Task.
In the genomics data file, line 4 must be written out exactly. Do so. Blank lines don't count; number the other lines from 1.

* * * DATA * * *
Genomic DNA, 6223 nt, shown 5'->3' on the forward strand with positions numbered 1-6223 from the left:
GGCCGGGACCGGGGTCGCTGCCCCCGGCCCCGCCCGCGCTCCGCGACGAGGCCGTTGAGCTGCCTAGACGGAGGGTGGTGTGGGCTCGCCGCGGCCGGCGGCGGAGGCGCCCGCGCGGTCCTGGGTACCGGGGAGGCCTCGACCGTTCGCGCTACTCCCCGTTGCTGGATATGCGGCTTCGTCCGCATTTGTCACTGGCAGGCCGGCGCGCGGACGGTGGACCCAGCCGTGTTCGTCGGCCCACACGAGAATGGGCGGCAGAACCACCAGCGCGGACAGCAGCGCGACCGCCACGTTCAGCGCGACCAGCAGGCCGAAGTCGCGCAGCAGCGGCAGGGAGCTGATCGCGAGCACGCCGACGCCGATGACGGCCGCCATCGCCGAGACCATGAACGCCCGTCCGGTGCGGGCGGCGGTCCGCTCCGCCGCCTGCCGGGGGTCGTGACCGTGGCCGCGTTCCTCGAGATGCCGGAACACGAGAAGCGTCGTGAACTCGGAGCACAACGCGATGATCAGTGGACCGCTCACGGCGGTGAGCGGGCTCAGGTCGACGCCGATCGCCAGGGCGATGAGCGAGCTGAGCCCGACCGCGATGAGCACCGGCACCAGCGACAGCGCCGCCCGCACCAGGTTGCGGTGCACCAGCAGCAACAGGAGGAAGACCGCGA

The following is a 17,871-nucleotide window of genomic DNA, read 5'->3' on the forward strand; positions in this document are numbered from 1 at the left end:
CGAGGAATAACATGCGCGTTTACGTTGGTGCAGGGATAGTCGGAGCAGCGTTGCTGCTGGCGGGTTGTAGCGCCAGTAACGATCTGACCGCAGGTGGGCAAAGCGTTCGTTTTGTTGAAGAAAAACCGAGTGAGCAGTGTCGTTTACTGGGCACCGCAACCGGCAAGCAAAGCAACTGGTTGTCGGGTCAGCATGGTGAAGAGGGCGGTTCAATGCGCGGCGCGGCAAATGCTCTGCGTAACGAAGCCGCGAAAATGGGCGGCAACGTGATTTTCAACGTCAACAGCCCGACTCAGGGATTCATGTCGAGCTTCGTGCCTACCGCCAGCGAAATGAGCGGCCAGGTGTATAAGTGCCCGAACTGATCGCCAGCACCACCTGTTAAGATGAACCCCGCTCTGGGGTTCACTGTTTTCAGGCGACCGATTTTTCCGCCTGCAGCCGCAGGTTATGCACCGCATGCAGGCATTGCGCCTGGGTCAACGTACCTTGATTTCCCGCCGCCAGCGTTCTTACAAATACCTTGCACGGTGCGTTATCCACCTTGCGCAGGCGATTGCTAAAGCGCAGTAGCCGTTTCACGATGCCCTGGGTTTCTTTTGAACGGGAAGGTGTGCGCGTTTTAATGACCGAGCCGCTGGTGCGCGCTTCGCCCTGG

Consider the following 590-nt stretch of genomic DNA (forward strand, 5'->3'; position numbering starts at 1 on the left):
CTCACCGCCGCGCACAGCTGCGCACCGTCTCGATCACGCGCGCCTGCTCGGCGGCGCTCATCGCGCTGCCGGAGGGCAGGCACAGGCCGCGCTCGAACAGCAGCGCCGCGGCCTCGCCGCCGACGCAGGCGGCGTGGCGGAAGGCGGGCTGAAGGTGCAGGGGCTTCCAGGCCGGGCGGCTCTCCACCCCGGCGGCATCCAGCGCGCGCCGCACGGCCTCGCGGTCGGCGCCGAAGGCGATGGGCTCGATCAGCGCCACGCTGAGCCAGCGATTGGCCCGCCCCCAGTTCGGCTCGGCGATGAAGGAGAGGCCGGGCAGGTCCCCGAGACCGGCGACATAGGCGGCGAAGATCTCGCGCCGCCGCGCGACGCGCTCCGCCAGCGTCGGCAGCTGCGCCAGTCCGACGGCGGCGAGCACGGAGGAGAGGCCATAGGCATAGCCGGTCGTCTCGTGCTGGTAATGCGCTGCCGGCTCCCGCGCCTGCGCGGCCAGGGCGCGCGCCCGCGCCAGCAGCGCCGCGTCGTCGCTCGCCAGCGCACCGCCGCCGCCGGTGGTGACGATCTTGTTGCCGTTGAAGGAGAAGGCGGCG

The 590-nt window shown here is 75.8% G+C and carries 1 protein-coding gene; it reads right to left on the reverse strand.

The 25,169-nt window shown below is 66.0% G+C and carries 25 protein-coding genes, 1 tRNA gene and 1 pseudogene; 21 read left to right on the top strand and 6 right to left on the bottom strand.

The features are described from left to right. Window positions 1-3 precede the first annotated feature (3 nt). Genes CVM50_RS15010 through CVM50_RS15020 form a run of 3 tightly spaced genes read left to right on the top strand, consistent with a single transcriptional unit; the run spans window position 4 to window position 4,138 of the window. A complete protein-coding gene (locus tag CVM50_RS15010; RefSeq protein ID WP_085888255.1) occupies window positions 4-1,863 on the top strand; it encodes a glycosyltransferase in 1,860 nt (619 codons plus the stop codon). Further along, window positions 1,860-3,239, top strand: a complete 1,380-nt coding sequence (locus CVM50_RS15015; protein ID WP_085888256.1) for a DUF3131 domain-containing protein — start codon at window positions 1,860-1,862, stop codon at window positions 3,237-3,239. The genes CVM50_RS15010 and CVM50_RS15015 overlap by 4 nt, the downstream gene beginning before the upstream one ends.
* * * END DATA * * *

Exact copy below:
CGAGGAATAACATGCGCGTTTACGTTGGTGCAGGGATAGTCGGAGCAGCGTTGCTGCTGGCGGGTTGTAGCGCCAGTAACGATCTGACCGCAGGTGGGCAAAGCGTTCGTTTTGTTGAAGAAAAACCGAGTGAGCAGTGTCGTTTACTGGGCACCGCAACCGGCAAGCAAAGCAACTGGTTGTCGGGTCAGCATGGTGAAGAGGGCGGTTCAATGCGCGGCGCGGCAAATGCTCTGCGTAACGAAGCCGCGAAAATGGGCGGCAACGTGATTTTCAACGTCAACAGCCCGACTCAGGGATTCATGTCGAGCTTCGTGCCTACCGCCAGCGAAATGAGCGGCCAGGTGTATAAGTGCCCGAACTGATCGCCAGCACCACCTGTTAAGATGAACCCCGCTCTGGGGTTCACTGTTTTCAGGCGACCGATTTTTCCGCCTGCAGCCGCAGGTTATGCACCGCATGCAGGCATTGCGCCTGGGTCAACGTACCTTGATTTCCCGCCGCCAGCGTTCTTACAAATACCTTGCACGGTGCGTTATCCACCTTGCGCAGGCGATTGCTAAAGCGCAGTAGCCGTTTCACGATGCCCTGGGTTTCTTTTGAACGGGAAGGTGTGCGCGTTTTAATGACCGAGCCGCTGGTGCGCGCTTCGCCCTGG